Textuality » 3ALS Communication

3ALS_ NCasotto_homework textual analysis
by NCasotto - (2017-11-23)
Up to  3ALS - Approaching Textual AnalysisUp to task document list

In Lands I Never Saw They Say:

In lands I never saw—they say
Immortal Alps look down—
Whose Bonnets touch the firmament—
Whose Sandals touch the town—

Meek at whose everlasting feet
A Myriad Daisy play—
Which, Sir, are you and which am I
Upon an August day?

In terre che non ho mai visto, dicono
Alpi immortali guardano verso il basso
I cui berretti toccano il firmamento-
I cui sandali toccano la città-

Docile ai cui piedi eterni
Un gioco di Myriad Daisy
Quale, signore, sei tu e chi sono io
In un giorno di Agosto?

Textual Analysis:
The poem starts with the repetition of the title “In lands I never saw they say”, that’s why the author wants to stick it to the reader’s mind; and so the reader might expects the poem to be about a nature or something near a nature.

On first looking, the structure of this text is organized in two tercets and the lay-out makes immediately clear the words and the significate of this poem.
We can see that the structure of the poem in very clear and simple but there are many brakes in the reading due of presence of dash. Also in reading the poem allows there is a similar sound between first and second stanza, because it creates the condition now the first stanza is connect with the second one.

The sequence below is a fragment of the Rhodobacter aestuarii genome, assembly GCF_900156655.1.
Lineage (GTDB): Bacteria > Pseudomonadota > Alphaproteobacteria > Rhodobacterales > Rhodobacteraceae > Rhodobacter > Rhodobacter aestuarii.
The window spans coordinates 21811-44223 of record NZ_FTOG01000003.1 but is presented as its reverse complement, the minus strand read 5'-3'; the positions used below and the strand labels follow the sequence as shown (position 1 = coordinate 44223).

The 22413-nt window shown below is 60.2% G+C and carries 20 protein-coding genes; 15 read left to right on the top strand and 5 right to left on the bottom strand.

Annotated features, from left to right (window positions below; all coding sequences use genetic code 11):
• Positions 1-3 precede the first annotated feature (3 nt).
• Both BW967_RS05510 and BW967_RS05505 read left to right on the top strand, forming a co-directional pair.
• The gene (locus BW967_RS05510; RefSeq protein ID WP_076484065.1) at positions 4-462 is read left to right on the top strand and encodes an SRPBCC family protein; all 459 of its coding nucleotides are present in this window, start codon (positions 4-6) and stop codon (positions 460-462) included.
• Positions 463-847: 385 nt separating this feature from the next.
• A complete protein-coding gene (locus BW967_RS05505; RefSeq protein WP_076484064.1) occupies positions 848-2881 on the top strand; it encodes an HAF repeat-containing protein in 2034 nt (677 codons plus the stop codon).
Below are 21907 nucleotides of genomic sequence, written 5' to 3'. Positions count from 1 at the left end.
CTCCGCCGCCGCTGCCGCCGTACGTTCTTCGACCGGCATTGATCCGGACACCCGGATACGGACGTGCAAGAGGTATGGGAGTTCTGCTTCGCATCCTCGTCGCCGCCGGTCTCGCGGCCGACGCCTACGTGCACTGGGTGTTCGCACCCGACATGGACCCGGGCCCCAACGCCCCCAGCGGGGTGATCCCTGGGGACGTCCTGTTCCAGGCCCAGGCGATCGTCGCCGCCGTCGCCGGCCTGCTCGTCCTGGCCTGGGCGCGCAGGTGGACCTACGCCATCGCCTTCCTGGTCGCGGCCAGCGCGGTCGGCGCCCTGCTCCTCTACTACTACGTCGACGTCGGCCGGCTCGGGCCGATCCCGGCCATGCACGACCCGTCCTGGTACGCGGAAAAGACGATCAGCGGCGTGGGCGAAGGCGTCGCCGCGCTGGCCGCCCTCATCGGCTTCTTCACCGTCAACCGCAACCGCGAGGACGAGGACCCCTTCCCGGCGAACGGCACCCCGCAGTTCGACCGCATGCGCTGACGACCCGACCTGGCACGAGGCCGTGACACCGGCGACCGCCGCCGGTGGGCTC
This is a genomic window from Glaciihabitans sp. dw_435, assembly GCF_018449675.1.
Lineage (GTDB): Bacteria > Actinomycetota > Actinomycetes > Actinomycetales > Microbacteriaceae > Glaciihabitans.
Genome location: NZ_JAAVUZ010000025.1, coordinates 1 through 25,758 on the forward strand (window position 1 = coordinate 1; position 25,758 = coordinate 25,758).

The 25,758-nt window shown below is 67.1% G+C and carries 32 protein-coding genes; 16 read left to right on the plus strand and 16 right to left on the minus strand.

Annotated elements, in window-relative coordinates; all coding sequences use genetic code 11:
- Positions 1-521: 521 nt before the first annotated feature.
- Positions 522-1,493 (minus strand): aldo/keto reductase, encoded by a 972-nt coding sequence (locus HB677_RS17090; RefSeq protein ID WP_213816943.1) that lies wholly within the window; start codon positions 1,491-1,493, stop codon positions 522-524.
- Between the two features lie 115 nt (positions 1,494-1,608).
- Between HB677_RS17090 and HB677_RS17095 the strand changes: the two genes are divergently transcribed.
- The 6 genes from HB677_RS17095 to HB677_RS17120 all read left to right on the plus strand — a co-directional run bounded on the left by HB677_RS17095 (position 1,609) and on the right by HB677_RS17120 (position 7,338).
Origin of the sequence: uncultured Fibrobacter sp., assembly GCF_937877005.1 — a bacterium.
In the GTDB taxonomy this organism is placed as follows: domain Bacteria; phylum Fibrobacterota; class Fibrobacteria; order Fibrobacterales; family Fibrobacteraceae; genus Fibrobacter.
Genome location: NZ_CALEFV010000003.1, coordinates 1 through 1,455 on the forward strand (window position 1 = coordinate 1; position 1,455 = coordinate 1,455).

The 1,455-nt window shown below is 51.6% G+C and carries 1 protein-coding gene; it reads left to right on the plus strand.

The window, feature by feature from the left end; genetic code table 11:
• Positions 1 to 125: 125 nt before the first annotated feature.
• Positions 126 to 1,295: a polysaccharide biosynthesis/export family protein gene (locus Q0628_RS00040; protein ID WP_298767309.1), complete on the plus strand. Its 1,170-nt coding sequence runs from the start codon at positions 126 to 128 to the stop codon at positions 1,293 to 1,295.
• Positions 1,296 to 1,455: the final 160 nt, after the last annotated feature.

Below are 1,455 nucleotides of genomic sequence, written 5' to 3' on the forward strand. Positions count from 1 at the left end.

In each tercet there are words with a Capital letter like Bonnets, Sandals; that is why the author considers the Alps as animated objects and so some words referring to women's clothing are associated with the Alps.
Indeed, “bonnets” are situated in the in the upper part of something and in this case on the top of the mountain; “sandals” are situated in the bottom part of something and in this case on the lower part of a mountain.
In the third and forth line of second tercet there is a question that the author wants to make to the reader, that is why he wants to change the syntactic structure of the poem.
In conclusion, there are many rhetoric figures like metaphor on the second and third line when the author consider the Alps as women attribute to them their clothes; like assonance on second and forth line of first tercet, “down, town”, and on the first line on the second tercet, “meek, feet”.